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If articles are easily available, then plagiarism will be made easier?

In the early days, some authors worried that open access would increase the incentive to plagiarize their work.  But this worry made no sense and has not been borne out. On the contrary.  Open access might make plagiarism easier to commit, for people trolling for text to cut and paste.  But for the same reason, open access makes plagiarism more hazardous to commit. Insofar as open access makes plagiarism easier, it's only for plagiarism from open access sources.  But plagiarism from open access sources is the easiest kind to detect.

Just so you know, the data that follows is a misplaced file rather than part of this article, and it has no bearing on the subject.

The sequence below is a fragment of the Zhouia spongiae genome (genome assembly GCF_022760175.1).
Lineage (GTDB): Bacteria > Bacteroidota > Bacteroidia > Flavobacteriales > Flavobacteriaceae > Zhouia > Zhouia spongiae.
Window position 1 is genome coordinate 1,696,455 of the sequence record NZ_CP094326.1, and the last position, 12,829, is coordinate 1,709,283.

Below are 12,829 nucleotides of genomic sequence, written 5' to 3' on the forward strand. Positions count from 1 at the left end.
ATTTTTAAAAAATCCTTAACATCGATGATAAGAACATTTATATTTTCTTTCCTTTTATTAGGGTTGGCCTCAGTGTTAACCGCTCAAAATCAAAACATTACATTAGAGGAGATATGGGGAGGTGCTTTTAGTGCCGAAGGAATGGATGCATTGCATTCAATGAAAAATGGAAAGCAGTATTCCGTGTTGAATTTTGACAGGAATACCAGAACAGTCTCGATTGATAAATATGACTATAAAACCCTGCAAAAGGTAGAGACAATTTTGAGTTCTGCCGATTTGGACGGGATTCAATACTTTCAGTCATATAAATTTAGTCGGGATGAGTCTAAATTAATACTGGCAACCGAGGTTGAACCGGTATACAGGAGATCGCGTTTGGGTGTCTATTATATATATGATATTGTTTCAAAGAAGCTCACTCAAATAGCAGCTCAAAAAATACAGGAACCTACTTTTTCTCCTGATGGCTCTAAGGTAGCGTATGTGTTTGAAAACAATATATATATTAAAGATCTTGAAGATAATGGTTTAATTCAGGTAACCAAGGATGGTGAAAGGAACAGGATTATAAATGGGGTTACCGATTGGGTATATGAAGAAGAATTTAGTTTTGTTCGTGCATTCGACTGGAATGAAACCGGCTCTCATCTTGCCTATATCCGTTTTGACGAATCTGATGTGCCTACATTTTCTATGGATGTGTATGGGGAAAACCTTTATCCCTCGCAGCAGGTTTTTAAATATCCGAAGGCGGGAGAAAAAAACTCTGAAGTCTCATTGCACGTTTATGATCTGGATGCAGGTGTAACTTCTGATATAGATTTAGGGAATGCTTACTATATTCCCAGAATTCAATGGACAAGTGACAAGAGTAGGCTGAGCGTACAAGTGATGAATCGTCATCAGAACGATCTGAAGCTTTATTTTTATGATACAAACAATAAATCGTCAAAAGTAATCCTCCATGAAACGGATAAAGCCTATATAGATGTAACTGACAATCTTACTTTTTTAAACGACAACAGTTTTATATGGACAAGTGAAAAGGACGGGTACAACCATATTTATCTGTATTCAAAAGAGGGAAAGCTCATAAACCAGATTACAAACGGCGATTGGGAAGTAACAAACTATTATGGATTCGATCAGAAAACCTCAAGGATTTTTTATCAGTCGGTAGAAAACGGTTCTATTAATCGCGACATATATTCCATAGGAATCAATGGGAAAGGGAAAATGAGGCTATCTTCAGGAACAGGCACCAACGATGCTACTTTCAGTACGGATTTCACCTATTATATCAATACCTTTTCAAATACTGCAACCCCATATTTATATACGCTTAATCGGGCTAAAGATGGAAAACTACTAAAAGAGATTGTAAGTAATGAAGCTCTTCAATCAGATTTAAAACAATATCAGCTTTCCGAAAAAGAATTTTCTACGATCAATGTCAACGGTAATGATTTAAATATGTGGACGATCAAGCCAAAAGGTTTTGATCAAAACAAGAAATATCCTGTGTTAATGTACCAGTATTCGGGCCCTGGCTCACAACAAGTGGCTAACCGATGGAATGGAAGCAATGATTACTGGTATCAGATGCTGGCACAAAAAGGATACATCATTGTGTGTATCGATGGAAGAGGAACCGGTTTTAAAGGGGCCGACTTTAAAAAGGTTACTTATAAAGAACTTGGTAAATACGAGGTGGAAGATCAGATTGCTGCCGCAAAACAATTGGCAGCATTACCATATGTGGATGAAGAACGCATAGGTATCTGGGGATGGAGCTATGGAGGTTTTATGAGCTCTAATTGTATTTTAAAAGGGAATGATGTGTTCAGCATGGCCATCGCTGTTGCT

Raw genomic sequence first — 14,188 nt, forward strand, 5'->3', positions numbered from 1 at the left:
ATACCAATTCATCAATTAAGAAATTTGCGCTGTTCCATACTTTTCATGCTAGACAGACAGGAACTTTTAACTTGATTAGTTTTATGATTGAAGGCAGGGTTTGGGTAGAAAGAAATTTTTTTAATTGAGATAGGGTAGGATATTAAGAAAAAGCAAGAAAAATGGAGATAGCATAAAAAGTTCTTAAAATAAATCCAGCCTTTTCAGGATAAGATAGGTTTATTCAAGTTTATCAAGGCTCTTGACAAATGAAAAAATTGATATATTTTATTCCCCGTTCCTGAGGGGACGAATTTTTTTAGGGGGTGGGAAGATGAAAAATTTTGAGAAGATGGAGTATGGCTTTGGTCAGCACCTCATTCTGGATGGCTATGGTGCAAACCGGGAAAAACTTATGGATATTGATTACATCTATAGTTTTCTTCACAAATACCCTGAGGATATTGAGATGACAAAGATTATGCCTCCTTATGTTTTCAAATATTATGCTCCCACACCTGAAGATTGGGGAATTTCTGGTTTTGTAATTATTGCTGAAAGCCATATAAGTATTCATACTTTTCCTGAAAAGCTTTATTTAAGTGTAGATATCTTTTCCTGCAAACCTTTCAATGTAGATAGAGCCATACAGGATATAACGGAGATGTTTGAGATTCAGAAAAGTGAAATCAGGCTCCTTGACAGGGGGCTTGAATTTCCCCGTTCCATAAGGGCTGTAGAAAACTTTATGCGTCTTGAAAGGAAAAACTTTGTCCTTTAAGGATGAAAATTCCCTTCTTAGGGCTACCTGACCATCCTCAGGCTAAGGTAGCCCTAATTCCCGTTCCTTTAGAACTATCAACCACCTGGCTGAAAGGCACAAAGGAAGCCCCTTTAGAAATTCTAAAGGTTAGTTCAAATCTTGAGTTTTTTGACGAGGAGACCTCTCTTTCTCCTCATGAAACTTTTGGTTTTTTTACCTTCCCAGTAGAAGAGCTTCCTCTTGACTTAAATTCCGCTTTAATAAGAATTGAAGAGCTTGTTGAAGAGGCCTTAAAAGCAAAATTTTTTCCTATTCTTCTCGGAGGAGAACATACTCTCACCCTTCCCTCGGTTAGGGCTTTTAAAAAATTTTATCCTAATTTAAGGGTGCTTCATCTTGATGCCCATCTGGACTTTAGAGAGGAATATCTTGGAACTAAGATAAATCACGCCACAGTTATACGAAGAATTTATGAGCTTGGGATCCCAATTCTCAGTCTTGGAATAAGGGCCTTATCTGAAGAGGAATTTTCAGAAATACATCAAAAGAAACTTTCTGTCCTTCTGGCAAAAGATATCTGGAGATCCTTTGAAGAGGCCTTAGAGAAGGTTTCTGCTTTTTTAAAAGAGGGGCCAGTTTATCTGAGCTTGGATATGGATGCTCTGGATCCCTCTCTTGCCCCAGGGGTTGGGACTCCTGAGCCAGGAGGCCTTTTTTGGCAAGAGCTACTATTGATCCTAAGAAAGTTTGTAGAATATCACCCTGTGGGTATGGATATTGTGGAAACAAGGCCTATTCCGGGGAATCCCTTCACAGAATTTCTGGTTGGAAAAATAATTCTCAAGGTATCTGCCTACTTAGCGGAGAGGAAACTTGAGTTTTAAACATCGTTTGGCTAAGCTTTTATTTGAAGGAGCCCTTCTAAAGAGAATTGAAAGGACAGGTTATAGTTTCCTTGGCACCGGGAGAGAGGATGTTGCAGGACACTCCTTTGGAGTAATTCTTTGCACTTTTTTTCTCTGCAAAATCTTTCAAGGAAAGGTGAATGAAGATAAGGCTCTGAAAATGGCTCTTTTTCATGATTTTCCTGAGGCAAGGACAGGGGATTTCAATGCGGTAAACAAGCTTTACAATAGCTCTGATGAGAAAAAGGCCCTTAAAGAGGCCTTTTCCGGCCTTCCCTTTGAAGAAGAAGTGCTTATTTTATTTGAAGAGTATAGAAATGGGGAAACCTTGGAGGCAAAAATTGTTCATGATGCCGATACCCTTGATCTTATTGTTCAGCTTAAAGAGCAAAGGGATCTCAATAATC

(From Open access and quality written by Peter Suber, SPARC Open Access Newsletter, issue #102, October 2, 2006.)

In fact, plagiarism is diminished as a problem. It is far easier to detect if the original, date-stamped material is freely accessible to all, rather than being hidden in an obscure journal.

(From the Open Access Frequently Asked Questions, DRIVER — Digital Repository Infrastructure Vision for European Research)

It is easier to detect simple plagiarism with electronic than with printed text by using search engines or other services to find identical texts. For more subtle forms of misuse, the difficulties of detection are no greater than with traditional journal articles. Indeed, metadata tagging, including new ways of tracking the provenance of electronic data and text, promise to make it easier.

(From JISC Opening up Access to Research Results: Questions and Answers [PDF])

More information: see JISC Electronic Plagiarism Detection project